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Here is a simple variant type I have made. For simplicity, it only can handle two different values. I am planning on using this to create a variadic variant template, using inheritance and recursion.

The requirements for my variant type:

  • It must have performance similar to std::variant
  • It must not dynamically allocate memory
  • There must be no undefined behavior
  • It should check as much as possible at compile-time, and throw an exception if access is attempted to the wrong type
  • It must support nontrivial types

Here is the source:

#include <iostream>
#include <cstddef>
#include <typeindex>
#include <optional>
#include <algorithm>
#include <stdexcept>
#include <functional>

/** A variant (sum type) that can contain one of two different types at any one time**/
template<typename T1, typename T2>
class Either {

    using Bigest = std::conditional_t<sizeof(T1) <= sizeof(T2), T1, T2>;
    alignas(sizeof(Bigest)) std::byte storage[sizeof(Bigest)];
    std::optional<std::type_index> conatinedType;
    std::function<void(std::byte*)> destructor;

public:
    Either() : conatinedType(std::nullopt) {}

    template<typename T>
    Either(const T& value) : conatinedType(typeid(T)) {
        static_assert(std::is_same<T1,T>::value || std::is_same<T2,T>::value, "Either cannot contain type T");
        const auto src = reinterpret_cast<const std::byte*>(&value);
        for(size_t i = 0; i < sizeof(T); i++) {
            storage[i] = src[i];
        }
        destructor = [](std::byte* data){ (*reinterpret_cast<T*>(data)).~T(); };
    }

    class BadVariantAccess : public std::exception {};

    template<typename T>
    const T& getAs() const {
        static_assert(std::is_same<T1,T>::value || std::is_same<T2,T>::value, "Either cannot contain type T");
        if(conatinedType == typeid(T)) {
            const auto ptr = reinterpret_cast<const T*>(&storage);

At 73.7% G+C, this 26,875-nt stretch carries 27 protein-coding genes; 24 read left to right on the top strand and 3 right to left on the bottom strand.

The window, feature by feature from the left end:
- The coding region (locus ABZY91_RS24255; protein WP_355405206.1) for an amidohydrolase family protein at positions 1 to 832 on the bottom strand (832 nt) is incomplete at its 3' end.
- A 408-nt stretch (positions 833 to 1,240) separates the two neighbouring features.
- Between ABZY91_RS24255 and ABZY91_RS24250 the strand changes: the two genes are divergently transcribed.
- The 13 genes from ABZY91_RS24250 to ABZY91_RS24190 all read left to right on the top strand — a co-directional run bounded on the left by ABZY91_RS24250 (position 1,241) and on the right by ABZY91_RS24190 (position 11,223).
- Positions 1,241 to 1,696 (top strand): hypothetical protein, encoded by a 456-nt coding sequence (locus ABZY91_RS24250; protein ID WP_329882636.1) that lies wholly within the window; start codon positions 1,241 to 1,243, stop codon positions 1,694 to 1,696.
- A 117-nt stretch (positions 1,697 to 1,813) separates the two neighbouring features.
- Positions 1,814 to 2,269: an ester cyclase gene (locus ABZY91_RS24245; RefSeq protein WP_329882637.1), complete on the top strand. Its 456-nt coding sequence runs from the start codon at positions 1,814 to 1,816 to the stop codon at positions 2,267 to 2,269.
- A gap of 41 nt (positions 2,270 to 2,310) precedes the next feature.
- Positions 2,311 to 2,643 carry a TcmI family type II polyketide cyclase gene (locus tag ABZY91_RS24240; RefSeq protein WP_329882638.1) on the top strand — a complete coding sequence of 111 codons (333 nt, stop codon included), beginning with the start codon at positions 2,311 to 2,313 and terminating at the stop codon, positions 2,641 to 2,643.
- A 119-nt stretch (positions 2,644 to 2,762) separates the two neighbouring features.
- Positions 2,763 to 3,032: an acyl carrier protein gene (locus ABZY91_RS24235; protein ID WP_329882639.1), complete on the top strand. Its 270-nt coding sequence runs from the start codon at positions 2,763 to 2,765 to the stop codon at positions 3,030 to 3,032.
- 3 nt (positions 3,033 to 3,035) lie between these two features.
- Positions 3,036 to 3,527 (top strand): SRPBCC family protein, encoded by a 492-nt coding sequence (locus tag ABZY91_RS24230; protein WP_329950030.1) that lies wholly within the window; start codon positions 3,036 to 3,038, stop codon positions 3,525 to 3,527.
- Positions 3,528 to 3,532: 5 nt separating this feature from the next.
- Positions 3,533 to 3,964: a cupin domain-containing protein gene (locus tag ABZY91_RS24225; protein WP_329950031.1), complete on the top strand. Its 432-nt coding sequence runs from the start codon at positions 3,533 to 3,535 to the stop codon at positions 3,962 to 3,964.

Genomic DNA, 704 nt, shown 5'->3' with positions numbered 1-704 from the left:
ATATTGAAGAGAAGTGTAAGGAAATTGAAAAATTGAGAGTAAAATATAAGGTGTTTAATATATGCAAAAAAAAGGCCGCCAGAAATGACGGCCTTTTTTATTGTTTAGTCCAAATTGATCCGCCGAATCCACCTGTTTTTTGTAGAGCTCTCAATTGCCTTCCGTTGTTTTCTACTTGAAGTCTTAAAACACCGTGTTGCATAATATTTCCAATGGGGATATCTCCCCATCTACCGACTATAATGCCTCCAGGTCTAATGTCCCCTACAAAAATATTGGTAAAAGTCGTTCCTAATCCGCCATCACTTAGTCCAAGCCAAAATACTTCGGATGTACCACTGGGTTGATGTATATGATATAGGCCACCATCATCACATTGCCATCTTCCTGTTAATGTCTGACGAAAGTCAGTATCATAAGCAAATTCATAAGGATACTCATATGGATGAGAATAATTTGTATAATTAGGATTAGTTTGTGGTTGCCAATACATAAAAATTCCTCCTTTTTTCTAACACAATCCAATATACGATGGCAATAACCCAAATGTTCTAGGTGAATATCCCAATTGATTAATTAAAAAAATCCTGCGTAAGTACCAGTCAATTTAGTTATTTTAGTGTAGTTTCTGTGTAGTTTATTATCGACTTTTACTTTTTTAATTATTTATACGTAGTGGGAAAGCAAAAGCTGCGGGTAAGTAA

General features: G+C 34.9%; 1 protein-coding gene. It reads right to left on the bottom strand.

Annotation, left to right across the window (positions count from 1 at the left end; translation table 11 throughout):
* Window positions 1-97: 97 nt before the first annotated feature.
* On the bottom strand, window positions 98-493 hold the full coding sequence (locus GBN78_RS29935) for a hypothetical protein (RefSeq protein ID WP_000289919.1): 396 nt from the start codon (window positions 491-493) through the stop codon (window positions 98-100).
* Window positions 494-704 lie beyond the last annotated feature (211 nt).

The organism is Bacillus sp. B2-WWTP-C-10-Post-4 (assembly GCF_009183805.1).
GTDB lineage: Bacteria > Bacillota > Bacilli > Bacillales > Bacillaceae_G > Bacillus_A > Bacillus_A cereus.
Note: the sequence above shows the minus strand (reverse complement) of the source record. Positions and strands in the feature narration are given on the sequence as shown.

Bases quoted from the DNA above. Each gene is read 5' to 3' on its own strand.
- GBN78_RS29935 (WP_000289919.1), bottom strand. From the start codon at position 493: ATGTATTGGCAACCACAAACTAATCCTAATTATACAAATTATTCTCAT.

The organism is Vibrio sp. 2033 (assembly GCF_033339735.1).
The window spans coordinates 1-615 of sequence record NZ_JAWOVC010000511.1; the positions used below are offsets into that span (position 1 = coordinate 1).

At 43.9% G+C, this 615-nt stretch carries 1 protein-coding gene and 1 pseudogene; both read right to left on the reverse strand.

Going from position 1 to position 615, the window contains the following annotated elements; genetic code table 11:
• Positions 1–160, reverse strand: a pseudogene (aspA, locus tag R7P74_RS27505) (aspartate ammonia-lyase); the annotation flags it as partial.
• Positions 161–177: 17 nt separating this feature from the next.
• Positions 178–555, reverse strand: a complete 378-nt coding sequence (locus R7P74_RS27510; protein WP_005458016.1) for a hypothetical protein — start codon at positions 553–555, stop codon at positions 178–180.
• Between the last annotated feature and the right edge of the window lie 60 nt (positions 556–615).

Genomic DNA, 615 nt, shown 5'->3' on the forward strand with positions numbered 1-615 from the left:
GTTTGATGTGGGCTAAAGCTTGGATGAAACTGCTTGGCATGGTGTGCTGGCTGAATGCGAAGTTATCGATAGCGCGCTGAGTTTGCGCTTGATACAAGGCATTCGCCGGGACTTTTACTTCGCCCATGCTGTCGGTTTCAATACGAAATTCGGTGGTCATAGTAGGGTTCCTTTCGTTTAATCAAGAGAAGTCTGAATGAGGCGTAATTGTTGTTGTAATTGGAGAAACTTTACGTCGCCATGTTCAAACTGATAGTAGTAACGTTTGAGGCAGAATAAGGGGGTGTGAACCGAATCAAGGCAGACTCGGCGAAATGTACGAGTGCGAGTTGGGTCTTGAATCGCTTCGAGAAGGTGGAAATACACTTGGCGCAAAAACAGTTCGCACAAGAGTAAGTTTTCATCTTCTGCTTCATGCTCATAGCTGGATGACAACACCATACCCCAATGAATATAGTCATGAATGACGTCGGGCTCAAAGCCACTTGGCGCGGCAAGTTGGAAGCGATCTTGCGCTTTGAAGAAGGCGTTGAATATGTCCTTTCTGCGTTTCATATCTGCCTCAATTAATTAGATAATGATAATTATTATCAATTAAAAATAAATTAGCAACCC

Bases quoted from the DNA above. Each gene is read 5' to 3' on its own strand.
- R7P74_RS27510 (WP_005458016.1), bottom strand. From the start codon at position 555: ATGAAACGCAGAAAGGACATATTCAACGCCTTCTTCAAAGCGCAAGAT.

return *ptr;
        }
        else throw BadVariantAccess();
    };
};

And a test:

struct MyInt {
    int val;
    MyInt(const int& val) : val(val) {
        std::cout << "making int!" << std::endl;
    }
    ~MyInt() {
        std::cout << "destructing int!" << std::endl;
    }
};

struct MyDouble {
    double val;
    MyDouble(const double& val) : val(val) {
        std::cout << "making double!" << std::endl;
    }
    ~MyDouble() {
        std::cout << "destructing double!" << std::endl;
    }
};

int main()
{
    Either<MyInt, MyDouble> e = MyDouble(5.0987);

    try{
        std::cout << e.getAs<MyDouble>().val << std::endl;
    }
    catch(...) {
        std::cerr << "Bad Variant Access" << std::endl;
    }

    return 0;
}
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  • 1
    \$\begingroup\$ You can of course name your variables as you like, but personally, it would annoy me to see misspellings all the time: conatinedType -> containedType, Bigest -> Biggest. \$\endgroup\$
    – Aganju
    Mar 13, 2020 at 12:51
  • \$\begingroup\$ Welcome to Code Review! Can you tag the question will the revision of the C++ standard you are using (c++17, etc.)? I'll write a review for you when I have time. You can take the tour and visit our FAQs to further familiarize yourself our community. \$\endgroup\$
    – L. F.
    Mar 14, 2020 at 7:42

1 Answer 1

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Construction and destruction of non-trivial types